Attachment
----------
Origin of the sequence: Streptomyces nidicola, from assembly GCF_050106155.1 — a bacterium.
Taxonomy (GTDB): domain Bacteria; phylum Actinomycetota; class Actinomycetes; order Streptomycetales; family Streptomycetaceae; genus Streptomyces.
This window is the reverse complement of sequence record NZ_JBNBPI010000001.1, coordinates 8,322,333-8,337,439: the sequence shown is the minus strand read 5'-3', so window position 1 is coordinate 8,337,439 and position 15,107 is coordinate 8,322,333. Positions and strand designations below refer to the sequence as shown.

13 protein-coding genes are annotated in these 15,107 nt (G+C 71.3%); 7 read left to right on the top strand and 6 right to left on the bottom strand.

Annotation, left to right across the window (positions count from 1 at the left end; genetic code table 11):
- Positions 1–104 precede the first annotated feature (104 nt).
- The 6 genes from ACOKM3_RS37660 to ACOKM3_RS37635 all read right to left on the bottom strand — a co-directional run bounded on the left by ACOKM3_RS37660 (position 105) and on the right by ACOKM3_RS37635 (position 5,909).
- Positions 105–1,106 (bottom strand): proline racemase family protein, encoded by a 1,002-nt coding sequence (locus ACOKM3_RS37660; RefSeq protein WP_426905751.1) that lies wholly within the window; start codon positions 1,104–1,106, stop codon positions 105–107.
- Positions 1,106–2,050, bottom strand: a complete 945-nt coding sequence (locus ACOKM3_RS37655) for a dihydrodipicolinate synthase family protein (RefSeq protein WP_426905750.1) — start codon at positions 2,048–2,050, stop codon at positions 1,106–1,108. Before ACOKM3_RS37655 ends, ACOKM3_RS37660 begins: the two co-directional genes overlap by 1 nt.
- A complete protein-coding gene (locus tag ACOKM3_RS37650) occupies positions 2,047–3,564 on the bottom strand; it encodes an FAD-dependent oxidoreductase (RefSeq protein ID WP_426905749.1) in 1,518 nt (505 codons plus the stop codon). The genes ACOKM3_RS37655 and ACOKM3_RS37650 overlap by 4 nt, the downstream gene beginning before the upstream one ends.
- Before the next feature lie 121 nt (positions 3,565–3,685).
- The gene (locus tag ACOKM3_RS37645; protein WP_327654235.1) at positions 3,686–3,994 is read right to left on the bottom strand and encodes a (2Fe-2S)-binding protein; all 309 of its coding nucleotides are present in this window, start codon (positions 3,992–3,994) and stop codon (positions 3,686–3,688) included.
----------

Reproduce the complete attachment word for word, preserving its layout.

Origin of the sequence: Streptomyces nidicola, from assembly GCF_050106155.1 — a bacterium.
Taxonomy (GTDB): domain Bacteria; phylum Actinomycetota; class Actinomycetes; order Streptomycetales; family Streptomycetaceae; genus Streptomyces.
This window is the reverse complement of sequence record NZ_JBNBPI010000001.1, coordinates 8,322,333-8,337,439: the sequence shown is the minus strand read 5'-3', so window position 1 is coordinate 8,337,439 and position 15,107 is coordinate 8,322,333. Positions and strand designations below refer to the sequence as shown.

13 protein-coding genes are annotated in these 15,107 nt (G+C 71.3%); 7 read left to right on the top strand and 6 right to left on the bottom strand.

Annotation, left to right across the window (positions count from 1 at the left end; genetic code table 11):
- Positions 1–104 precede the first annotated feature (104 nt).
- The 6 genes from ACOKM3_RS37660 to ACOKM3_RS37635 all read right to left on the bottom strand — a co-directional run bounded on the left by ACOKM3_RS37660 (position 105) and on the right by ACOKM3_RS37635 (position 5,909).
- Positions 105–1,106 (bottom strand): proline racemase family protein, encoded by a 1,002-nt coding sequence (locus ACOKM3_RS37660; RefSeq protein WP_426905751.1) that lies wholly within the window; start codon positions 1,104–1,106, stop codon positions 105–107.
- Positions 1,106–2,050, bottom strand: a complete 945-nt coding sequence (locus ACOKM3_RS37655) for a dihydrodipicolinate synthase family protein (RefSeq protein WP_426905750.1) — start codon at positions 2,048–2,050, stop codon at positions 1,106–1,108. Before ACOKM3_RS37655 ends, ACOKM3_RS37660 begins: the two co-directional genes overlap by 1 nt.
- A complete protein-coding gene (locus tag ACOKM3_RS37650) occupies positions 2,047–3,564 on the bottom strand; it encodes an FAD-dependent oxidoreductase (RefSeq protein ID WP_426905749.1) in 1,518 nt (505 codons plus the stop codon). The genes ACOKM3_RS37655 and ACOKM3_RS37650 overlap by 4 nt, the downstream gene beginning before the upstream one ends.
- Before the next feature lie 121 nt (positions 3,565–3,685).
- The gene (locus tag ACOKM3_RS37645; protein WP_327654235.1) at positions 3,686–3,994 is read right to left on the bottom strand and encodes a (2Fe-2S)-binding protein; all 309 of its coding nucleotides are present in this window, start codon (positions 3,992–3,994) and stop codon (positions 3,686–3,688) included.